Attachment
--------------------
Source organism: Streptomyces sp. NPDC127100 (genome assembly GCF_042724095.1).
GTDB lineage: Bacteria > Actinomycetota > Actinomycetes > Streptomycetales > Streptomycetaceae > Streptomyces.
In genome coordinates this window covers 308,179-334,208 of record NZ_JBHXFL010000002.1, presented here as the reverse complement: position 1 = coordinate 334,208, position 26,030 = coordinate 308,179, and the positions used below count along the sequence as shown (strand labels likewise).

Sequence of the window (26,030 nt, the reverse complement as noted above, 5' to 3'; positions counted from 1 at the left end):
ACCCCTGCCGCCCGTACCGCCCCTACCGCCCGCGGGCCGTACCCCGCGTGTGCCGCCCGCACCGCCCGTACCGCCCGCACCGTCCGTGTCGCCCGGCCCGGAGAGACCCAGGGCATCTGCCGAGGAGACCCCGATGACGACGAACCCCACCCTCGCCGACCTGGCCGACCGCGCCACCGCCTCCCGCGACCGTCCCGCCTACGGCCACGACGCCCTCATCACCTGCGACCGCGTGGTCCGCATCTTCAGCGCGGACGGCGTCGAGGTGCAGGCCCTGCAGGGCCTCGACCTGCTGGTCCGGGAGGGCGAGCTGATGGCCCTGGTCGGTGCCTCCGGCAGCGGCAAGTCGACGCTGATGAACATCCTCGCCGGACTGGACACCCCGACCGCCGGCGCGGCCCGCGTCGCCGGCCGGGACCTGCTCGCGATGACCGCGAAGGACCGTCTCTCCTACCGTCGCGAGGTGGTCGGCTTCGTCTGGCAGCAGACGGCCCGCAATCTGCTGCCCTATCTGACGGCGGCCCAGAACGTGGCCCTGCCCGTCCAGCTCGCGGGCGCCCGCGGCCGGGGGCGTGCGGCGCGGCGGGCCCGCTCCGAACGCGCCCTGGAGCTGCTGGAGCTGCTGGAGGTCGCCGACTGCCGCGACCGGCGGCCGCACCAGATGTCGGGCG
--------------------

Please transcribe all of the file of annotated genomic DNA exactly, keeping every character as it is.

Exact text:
Source organism: Streptomyces sp. NPDC127100 (genome assembly GCF_042724095.1).
GTDB lineage: Bacteria > Actinomycetota > Actinomycetes > Streptomycetales > Streptomycetaceae > Streptomyces.
In genome coordinates this window covers 308,179-334,208 of record NZ_JBHXFL010000002.1, presented here as the reverse complement: position 1 = coordinate 334,208, position 26,030 = coordinate 308,179, and the positions used below count along the sequence as shown (strand labels likewise).

Sequence of the window (26,030 nt, the reverse complement as noted above, 5' to 3'; positions counted from 1 at the left end):
ACCCCTGCCGCCCGTACCGCCCCTACCGCCCGCGGGCCGTACCCCGCGTGTGCCGCCCGCACCGCCCGTACCGCCCGCACCGTCCGTGTCGCCCGGCCCGGAGAGACCCAGGGCATCTGCCGAGGAGACCCCGATGACGACGAACCCCACCCTCGCCGACCTGGCCGACCGCGCCACCGCCTCCCGCGACCGTCCCGCCTACGGCCACGACGCCCTCATCACCTGCGACCGCGTGGTCCGCATCTTCAGCGCGGACGGCGTCGAGGTGCAGGCCCTGCAGGGCCTCGACCTGCTGGTCCGGGAGGGCGAGCTGATGGCCCTGGTCGGTGCCTCCGGCAGCGGCAAGTCGACGCTGATGAACATCCTCGCCGGACTGGACACCCCGACCGCCGGCGCGGCCCGCGTCGCCGGCCGGGACCTGCTCGCGATGACCGCGAAGGACCGTCTCTCCTACCGTCGCGAGGTGGTCGGCTTCGTCTGGCAGCAGACGGCCCGCAATCTGCTGCCCTATCTGACGGCGGCCCAGAACGTGGCCCTGCCCGTCCAGCTCGCGGGCGCCCGCGGCCGGGGGCGTGCGGCGCGGCGGGCCCGCTCCGAACGCGCCCTGGAGCTGCTGGAGCTGCTGGAGGTCGCCGACTGCCGCGACCGGCGGCCGCACCAGATGTCGGGCG